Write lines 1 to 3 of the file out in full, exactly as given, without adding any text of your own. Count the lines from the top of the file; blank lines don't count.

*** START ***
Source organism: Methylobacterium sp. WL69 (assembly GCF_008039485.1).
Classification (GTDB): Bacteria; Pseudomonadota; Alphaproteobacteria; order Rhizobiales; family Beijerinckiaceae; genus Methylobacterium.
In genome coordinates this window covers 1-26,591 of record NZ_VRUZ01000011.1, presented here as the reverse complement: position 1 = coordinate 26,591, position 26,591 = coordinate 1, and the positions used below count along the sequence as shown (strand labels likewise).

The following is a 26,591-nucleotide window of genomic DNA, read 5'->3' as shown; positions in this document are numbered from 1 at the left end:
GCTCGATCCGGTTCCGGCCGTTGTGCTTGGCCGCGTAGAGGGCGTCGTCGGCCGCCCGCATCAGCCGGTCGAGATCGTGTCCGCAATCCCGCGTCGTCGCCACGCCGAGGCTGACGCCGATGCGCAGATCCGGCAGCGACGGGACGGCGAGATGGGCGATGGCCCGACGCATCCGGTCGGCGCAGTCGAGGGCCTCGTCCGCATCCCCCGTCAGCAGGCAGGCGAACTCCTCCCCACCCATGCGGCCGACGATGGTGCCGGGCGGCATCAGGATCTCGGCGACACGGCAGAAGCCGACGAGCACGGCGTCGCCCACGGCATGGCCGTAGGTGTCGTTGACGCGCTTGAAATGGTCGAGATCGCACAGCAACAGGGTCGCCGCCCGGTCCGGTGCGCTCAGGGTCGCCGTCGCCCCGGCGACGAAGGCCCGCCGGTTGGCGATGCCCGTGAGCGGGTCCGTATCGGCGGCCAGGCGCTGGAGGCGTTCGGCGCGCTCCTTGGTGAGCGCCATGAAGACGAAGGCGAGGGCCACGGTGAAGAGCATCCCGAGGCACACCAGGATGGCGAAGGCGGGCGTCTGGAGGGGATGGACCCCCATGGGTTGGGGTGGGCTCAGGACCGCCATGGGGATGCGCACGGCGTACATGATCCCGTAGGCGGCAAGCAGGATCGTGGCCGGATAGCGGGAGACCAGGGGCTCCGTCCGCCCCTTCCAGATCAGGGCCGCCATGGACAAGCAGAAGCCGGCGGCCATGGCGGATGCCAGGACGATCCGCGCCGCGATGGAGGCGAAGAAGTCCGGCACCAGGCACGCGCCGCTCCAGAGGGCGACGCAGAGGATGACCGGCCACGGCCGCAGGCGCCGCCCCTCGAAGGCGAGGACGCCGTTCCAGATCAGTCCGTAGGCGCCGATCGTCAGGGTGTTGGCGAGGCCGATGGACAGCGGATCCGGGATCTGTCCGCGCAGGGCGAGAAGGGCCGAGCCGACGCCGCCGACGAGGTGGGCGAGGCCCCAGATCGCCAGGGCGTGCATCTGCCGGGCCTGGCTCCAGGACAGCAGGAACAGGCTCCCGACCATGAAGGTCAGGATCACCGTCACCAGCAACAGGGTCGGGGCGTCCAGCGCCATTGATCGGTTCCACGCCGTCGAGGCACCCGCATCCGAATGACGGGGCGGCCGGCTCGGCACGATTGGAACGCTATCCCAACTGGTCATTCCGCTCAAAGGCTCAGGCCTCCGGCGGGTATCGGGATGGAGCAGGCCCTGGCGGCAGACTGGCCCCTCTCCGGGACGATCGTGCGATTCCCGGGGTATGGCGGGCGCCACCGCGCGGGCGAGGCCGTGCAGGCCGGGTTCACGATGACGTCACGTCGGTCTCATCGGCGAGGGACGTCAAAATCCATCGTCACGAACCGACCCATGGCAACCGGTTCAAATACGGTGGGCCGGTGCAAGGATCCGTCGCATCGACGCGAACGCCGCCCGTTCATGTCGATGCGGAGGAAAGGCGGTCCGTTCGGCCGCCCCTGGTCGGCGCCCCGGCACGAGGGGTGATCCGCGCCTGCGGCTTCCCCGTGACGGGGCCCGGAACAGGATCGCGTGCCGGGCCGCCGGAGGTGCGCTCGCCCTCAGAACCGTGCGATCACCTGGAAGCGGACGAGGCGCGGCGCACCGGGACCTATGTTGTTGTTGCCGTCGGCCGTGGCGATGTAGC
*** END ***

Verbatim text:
Source organism: Methylobacterium sp. WL69 (assembly GCF_008039485.1).
Classification (GTDB): Bacteria; Pseudomonadota; Alphaproteobacteria; order Rhizobiales; family Beijerinckiaceae; genus Methylobacterium.
In genome coordinates this window covers 1-26,591 of record NZ_VRUZ01000011.1, presented here as the reverse complement: position 1 = coordinate 26,591, position 26,591 = coordinate 1, and the positions used below count along the sequence as shown (strand labels likewise).